Public relations itself provides an opportunity for the large financial organizations (who are large advertisers) to merge their talents in the Scottish Advertisers’ Group which has a committee comprising of most of the names mentioned above.(80)
Finally, by contextualizing and examining these networks of influence, I have aimed to show Standard Life’s semi-clandestine connections to the Legal Establishment, its connection to concerted attempts to influence the Scottish Executive’s position on lobbying towards a pro-corporate agenda; Standard Life’s recruitment of members of both New Labour and right-wing networks and their long standing connection to elite international political think tanks which span the course of the development of the British Empire.
1. Moss, M. (2000) Standard Life 1825-2000, Mainstream, p. 34.
2. Thomas, H., Ed. (1959) The Establishment, Ace Books, p. 151.
3. Morton, A.L. (1990) A People’s History of England, Lawrence & Wishart, p.345. Britain’s domestic agriculture and farmers were ruined by the loss of the Corn Law’s protectionism. Irish farmers were emiserated, as their largest export market suddenly lowered food prices drastically, as a result. The mass starvation and emigration of Irish peasants and their families —the tragic Irish Potato Famine of 1845-6 —was a direct consequence of this “absolute free trade.”
4. The new weekly propaganda journal of these powerful City of London merchant and finance interests, The Economist, was founded in 1843 with the explicit purpose of agitating for the repeal of the Corn Laws. Engdahl makes a connection here with the campaign to shape ruling English ideology in 1851 and the new ‘social science,’ arguing that the propagandists used “a viciously false Malthusian argument of over-population, rather than admit the reality of a deliberate policy of forced underinvestment in new productive technologies. The name given to the political doctrine which rationalized the brutal economic policy, was English Liberalism.” In essence, English Liberalism, as defined, justified the development of an ever more powerful Imperial elite class, ruling on behalf of the “vulgar ignorant masses,” who could not be entrusted to rule on their own behalf. See: Engdahl, W. F. (2004) A Century of War: Anglo-American Oil Politics and the New World Order, Pluto Press.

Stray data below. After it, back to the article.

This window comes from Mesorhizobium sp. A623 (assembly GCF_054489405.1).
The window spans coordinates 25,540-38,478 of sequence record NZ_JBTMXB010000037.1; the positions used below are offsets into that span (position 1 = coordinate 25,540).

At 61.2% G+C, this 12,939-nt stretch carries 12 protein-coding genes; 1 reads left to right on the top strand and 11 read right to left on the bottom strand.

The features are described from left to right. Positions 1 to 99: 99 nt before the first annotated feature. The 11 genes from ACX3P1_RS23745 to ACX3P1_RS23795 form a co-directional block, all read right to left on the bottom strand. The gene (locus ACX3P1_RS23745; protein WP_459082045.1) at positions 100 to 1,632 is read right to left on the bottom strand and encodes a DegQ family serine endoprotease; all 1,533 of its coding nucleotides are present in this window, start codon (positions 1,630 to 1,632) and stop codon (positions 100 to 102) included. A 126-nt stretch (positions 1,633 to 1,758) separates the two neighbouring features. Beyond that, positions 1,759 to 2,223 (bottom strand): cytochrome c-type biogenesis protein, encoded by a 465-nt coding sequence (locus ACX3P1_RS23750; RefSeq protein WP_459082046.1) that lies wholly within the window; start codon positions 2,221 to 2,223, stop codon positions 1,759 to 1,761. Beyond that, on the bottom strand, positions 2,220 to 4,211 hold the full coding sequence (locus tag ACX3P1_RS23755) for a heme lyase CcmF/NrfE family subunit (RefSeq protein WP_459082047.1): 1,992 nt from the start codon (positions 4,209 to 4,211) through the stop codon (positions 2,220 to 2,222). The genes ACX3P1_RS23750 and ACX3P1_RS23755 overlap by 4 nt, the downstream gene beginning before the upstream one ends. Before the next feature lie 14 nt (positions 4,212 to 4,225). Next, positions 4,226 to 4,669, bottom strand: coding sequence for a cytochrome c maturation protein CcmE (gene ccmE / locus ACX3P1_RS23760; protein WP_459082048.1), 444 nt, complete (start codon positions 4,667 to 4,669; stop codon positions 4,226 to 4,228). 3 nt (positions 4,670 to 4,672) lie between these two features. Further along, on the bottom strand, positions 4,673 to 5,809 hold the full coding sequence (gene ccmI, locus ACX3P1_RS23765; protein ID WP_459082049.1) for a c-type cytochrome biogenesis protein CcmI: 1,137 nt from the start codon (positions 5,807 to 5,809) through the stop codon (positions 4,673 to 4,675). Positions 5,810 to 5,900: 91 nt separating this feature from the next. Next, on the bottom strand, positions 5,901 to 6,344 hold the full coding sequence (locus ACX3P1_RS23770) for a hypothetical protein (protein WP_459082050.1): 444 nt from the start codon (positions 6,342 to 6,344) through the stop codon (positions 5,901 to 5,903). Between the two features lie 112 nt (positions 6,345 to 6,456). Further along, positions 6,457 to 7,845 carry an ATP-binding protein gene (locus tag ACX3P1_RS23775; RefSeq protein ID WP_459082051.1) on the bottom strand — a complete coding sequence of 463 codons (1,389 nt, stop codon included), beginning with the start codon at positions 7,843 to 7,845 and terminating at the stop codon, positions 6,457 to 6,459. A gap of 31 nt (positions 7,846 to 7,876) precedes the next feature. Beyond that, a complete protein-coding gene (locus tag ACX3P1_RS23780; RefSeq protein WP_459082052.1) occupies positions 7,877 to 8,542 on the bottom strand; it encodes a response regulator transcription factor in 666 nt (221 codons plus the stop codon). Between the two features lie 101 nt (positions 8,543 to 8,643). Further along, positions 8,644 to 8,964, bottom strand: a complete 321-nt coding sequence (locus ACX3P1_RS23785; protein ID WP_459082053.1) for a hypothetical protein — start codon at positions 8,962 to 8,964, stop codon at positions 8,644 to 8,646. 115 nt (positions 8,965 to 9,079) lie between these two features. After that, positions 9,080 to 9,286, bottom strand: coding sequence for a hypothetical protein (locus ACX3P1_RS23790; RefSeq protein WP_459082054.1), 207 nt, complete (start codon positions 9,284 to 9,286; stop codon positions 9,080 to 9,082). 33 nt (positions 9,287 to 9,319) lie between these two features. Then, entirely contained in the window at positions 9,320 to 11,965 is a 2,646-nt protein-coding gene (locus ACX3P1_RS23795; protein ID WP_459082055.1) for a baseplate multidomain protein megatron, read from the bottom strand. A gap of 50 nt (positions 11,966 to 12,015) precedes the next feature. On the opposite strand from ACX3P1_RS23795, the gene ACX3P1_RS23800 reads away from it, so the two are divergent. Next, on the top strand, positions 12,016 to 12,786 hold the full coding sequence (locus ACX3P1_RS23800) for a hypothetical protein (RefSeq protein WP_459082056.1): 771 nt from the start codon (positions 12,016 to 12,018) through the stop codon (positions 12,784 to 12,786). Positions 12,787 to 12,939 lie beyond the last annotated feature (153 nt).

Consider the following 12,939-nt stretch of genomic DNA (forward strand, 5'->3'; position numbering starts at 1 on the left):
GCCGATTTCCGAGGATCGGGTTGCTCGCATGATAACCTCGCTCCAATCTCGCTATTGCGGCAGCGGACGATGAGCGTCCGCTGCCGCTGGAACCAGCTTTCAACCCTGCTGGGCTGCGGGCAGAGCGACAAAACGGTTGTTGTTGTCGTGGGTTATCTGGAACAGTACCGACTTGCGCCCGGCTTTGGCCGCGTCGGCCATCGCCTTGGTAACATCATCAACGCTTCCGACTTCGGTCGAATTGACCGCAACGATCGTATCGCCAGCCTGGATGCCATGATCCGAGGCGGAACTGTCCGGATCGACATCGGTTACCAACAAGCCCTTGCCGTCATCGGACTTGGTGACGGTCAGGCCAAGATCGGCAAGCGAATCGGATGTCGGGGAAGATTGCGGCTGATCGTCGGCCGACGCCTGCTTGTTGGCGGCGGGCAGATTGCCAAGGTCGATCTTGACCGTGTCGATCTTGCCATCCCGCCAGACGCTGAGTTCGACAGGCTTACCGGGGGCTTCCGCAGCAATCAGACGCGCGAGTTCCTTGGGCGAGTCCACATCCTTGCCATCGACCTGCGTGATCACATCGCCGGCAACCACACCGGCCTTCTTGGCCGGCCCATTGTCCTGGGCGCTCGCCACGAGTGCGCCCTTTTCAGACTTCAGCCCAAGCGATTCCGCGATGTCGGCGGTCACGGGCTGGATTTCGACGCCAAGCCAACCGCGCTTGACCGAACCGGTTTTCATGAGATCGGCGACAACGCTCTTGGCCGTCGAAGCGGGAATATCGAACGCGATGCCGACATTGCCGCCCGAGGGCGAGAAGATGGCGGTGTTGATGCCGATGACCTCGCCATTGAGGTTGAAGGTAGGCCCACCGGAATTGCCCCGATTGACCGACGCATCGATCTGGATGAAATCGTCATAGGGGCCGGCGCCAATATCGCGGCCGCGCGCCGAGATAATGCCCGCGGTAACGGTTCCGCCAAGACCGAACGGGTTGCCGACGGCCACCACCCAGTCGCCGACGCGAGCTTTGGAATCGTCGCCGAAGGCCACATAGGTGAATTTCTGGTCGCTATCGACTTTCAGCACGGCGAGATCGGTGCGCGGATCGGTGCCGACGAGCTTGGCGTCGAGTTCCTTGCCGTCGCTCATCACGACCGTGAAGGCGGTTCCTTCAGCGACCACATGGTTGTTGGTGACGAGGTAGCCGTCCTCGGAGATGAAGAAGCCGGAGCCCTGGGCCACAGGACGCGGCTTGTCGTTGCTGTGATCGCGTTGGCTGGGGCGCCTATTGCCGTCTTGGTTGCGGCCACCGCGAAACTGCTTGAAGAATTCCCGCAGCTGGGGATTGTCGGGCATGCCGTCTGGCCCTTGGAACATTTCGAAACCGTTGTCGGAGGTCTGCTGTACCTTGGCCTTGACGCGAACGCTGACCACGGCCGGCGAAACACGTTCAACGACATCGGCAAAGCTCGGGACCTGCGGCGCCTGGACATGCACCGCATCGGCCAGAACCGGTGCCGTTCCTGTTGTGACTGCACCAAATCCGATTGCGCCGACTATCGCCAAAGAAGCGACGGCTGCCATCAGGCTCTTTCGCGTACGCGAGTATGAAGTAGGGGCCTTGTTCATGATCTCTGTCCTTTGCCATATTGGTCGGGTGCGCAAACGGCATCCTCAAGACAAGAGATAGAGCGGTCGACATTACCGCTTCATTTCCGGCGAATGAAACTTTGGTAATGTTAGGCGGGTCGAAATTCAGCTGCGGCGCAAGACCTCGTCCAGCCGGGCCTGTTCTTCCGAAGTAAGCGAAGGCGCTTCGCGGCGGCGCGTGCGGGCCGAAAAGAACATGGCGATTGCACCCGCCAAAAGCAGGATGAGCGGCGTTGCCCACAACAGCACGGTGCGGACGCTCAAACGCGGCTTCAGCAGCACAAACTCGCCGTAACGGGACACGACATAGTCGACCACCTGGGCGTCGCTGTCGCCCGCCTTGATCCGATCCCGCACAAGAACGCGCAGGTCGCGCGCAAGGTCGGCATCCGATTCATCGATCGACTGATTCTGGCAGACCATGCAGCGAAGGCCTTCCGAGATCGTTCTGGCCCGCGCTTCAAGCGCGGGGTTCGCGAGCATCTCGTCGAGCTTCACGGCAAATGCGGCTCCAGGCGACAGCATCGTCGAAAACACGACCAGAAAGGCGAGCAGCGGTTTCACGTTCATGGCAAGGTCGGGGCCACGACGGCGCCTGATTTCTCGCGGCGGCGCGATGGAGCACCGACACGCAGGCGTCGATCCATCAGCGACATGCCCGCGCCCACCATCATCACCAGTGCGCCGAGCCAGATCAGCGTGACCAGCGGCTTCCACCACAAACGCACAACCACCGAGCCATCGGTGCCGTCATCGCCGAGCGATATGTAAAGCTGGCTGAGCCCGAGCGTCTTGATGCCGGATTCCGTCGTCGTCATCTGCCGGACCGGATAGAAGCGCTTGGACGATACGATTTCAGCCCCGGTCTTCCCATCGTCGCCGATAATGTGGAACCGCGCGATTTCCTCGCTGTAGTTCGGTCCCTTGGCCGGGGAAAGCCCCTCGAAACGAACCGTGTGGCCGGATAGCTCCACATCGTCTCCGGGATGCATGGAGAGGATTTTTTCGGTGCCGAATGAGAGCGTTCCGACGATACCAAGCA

5. Jardine Matheson, significant players in the trade, had close ties to Standard Life, see Moss p.46 (although Moss makes no mention of the opium).
7. See Moss op cit., p. 199-202, Haig joining the board cemented Standard’s relationship with London bankers Glyn’s, managed by General Lawrence Haig’s chief of staff.
8. Scott Dobbie Chairman of the SII is also Chairman of Standard Life European Private Equity Trust.
9. Now on the lecture circuit ‘Steady Eddie’ was probably hired from TMC Corporate Events & Entertainment Ltd: http://www.tmcentertainment.co.uk/speaker-index.html?speakerid=212&speakertypeid=4
11.Bowker, J. (2006) Stewart facing tug-o-war over double chair, Scotsman, January
12.Telegraph (2006) Two chairs but cards firmly on the table, Telegraph, April 10.
13. Such as the DHI’s The appropriate role of Government in the provision of pensions with other funding from Cairn Energy. Long associated with Standard Life, Cairn’s founder Bill Gammell is a close friend of Tony Blair and George W. Bush, see http://www.sundayherald.com/sport/sportspecial/ display.var.1300423.0.energy_boost.php
15. http://www.econlib.org/LIBRARY/Enc/bios/Stigler.html On Stigler and the Mont Pelerin Society see: http://books.nap.edu/html/biomems/gstigler.html
18. Cullen oversaw ‘Inquiries’ into sensitive areas: Piper Alpha, Dunblane, Ladbroke Grove and the Al Megrahi appeal.
20. Wood is a supposedly member of the secret Speculative Society of Edinburgh (which has long ties with Shepherd and Wedderburn). The First Minister attended Standard Life’s 175th Anniversary Reception and Dinner of March 2000 at the Signet Library, see: http://www.scottishexecutive.gov.uk/Resource/Doc/1066/0012448.pdf . The DHI’s Hume Occasional Paper series also aims to provide an ‘Agenda for the Scottish Parliament’ and here Standard Life provide funding and writers, such as David Simpson’s “The Economics of Independence.”